Based on Akamai's Q4 2009 data, the US placed 22nd globally with an average connection speed of 3.79Mb/s and a meager 57% broadband adoption. The FCC's estimates suggest similarly, indicating about a third of American households don't have broadband access at home.
Akamai claims South Korea has the fastest connection, averaging about 11.7Mb/s. Hong Kong follows at 8.6Mb/s, Japan at 7.6Mb/s, Romania at 7.2Mb/s, Latvia at 6.2Mb/s, while Sweden, the Netherlands, the Czech Republic, Denmark, Switzerland and others are above 5Mb/s on average.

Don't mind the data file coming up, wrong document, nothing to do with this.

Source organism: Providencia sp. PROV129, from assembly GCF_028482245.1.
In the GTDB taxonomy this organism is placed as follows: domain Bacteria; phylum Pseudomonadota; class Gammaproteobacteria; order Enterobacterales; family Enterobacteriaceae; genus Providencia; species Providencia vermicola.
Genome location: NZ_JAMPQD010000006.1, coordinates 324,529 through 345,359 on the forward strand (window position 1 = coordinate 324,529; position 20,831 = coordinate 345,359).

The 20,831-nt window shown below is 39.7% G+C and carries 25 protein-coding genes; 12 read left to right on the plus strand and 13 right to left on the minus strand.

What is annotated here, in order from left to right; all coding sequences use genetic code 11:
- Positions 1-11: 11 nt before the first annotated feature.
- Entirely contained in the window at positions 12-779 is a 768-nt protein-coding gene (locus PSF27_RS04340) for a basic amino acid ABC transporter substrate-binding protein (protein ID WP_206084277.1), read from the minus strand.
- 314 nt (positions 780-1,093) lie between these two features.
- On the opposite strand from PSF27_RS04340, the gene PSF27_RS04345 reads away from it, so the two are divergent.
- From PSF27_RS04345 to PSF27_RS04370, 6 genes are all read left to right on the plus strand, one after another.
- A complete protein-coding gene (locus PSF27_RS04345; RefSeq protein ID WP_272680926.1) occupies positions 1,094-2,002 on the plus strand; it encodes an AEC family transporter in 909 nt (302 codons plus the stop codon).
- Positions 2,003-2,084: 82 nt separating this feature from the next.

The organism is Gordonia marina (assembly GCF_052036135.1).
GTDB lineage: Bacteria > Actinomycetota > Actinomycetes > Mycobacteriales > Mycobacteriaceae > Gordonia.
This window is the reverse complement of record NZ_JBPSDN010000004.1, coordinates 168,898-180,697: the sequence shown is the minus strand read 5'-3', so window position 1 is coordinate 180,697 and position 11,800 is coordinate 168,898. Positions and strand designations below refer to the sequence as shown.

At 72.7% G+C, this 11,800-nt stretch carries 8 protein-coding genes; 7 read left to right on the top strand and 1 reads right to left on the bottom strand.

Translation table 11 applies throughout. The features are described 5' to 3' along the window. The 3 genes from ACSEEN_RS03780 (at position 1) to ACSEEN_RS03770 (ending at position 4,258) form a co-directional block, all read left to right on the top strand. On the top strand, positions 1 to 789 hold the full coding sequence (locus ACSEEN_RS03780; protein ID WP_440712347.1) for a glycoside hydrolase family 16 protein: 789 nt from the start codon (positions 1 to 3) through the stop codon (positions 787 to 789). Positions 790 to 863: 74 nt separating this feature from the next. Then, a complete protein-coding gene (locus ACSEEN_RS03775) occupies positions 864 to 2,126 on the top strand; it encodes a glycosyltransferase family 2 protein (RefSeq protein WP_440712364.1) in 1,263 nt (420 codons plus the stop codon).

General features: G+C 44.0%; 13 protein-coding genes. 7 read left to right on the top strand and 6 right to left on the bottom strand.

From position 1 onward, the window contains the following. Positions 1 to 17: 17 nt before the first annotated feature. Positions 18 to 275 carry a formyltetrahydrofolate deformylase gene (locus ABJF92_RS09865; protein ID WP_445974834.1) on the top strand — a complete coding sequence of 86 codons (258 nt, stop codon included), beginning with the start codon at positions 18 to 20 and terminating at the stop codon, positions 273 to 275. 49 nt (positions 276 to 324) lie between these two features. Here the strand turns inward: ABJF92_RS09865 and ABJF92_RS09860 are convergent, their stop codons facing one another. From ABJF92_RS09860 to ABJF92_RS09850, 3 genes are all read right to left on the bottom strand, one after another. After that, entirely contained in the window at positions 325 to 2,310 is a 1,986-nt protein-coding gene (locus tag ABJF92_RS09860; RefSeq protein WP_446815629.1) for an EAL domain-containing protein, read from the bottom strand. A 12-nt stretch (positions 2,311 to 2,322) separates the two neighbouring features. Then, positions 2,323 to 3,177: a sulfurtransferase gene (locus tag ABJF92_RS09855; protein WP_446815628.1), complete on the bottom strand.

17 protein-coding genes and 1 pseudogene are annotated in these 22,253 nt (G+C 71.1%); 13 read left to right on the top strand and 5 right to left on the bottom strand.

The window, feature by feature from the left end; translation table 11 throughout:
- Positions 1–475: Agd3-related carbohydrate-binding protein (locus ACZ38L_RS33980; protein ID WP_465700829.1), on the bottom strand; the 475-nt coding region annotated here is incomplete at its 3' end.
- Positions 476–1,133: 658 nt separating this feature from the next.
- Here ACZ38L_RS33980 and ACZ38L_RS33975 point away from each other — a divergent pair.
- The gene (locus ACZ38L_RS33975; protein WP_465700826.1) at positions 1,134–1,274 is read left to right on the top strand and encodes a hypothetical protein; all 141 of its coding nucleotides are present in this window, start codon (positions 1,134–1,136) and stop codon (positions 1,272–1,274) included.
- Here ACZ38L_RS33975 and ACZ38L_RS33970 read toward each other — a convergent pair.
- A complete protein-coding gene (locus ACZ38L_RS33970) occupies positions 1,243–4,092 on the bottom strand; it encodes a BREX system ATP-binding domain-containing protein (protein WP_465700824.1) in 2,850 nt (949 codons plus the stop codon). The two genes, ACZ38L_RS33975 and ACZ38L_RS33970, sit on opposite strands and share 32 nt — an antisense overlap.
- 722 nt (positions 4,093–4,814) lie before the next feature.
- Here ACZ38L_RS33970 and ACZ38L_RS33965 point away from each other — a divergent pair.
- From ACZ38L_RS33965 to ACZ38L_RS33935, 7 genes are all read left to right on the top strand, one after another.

It's not just speeds that vary mind you, prices fluctuate greatly depending on the region. For instance, at my Pennsylvania apartment I'm paying around $55 a month for an unbundled 25Mb/5Mb, while our Ecuadorian staff is stuck paying $130 month for a measly 3Mb/512Kb.
How lucky – or unlucky for that matter – do you have it? Discuss. ** The picture above is derived from OECD and ITIF broadband rankings. We cited Akamai's Q4 2009 State of the Internet report in the post.